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Enrique Hernández receives a Starting Grant for his DEMOTRADEOFF project

10 Jan 2022
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Lecturer of the Department of Political Science at the UAB Enrique Hernández receives a Starting Grant from the ERC to develop the project DEMOTRADEOFF, on the attitudes of citizens towards democracy tradeoffs.

Enrique Hernández

Enrique Hernández, lecturer of the Department of Political Science at the UAB, has received a Starting Grant from the European Research Council (ERC) to develop the DEMOTRADEOFF project. In this edition of the call, a total of 397 young researchers will receive grants under the Horizon Europe programme, with a total funding of 619 million euros for projects of excellence.

Enrique Hernández is lecturer of the Department of Political Science at the Universitat Autònoma de Barcelona. He completed a Ph.D. in Political and Social Sciences at the European University Institute in 2016. Enrique’s main research interests are political attitudes, public opinion, electoral behaviour, and democracy. His work has been published injournals such as Political Analysis, the European Journal of Political Research, Electoral Studies, the European Political Science Review, the European Union Politics, and Research & Politics. In 2021, he received the “GESIS Klingemann Prize for the Best CSES Scholarship” for his work on affective polarisation.


Democracies involve tradeoffs since all their desirable qualities cannot be simultaneously maximized. Hard choices must be made in order to balance democratic principles such as popular sovereignty and the rule of law, or freedom and political equality. These tradeoffs would not be problematic as long as citizens and political leaders were open to compromising and accepting that democracy requires a delicate balancing of virtues. The politicisation of these tradeoffs in recent events such as Brexit or Poland’s judicial reform suggests that this is likely not the case. However, we still know very little about the positions of citizens and parties regarding democratic tradeoffs; how these contribute to citizens’ increasing discontent with democracy; how the rising politicisation of the tradeoffs of democracy may exacerbate these dynamics; and whether it is possible to curb this process.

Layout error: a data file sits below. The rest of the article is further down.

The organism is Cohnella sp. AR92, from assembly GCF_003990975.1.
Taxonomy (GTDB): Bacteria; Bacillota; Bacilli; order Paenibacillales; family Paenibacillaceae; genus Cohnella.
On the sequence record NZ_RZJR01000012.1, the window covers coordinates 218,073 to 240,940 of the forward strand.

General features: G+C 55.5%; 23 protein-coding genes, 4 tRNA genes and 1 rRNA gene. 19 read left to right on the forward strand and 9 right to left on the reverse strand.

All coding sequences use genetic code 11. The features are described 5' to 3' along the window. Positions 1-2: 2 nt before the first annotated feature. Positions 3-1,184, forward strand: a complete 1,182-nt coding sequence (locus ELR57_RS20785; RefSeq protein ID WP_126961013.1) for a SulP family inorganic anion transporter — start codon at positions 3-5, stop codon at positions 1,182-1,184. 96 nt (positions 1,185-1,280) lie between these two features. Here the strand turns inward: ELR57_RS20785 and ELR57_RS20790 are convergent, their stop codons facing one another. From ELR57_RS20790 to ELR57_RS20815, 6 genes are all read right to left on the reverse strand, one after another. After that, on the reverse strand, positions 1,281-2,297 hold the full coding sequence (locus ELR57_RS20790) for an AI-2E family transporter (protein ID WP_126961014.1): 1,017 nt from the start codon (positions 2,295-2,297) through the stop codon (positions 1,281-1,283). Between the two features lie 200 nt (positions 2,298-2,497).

To investigate these questions this project elaborates a conceptual map of democratic tradeoffs and empirically examines citizens’ preferences and parties’ positions on them; it analyses the determinants of citizens’ democratic tradeoff preferences, and how the interplay between these preferences and parties’ politicisation of these tradeoffs affects individuals’ support and satisfaction with democracy; and it examines how citizens can be reconciled with the idea that some democratic qualities cannot be simultaneously maximised.

The empirical analysis focuses on 15 European countries and implements an integrative multi method approach combining cross-sectional and panel surveys, content analysis, and experiments.

New paths for the study of political culture

The proposed project breaks new theoretical and methodological ground in the study of political culture. It brings the inherent tensions of democracy to the forefront and develops new tools for the measurement of tradeoff preferences and their consequences.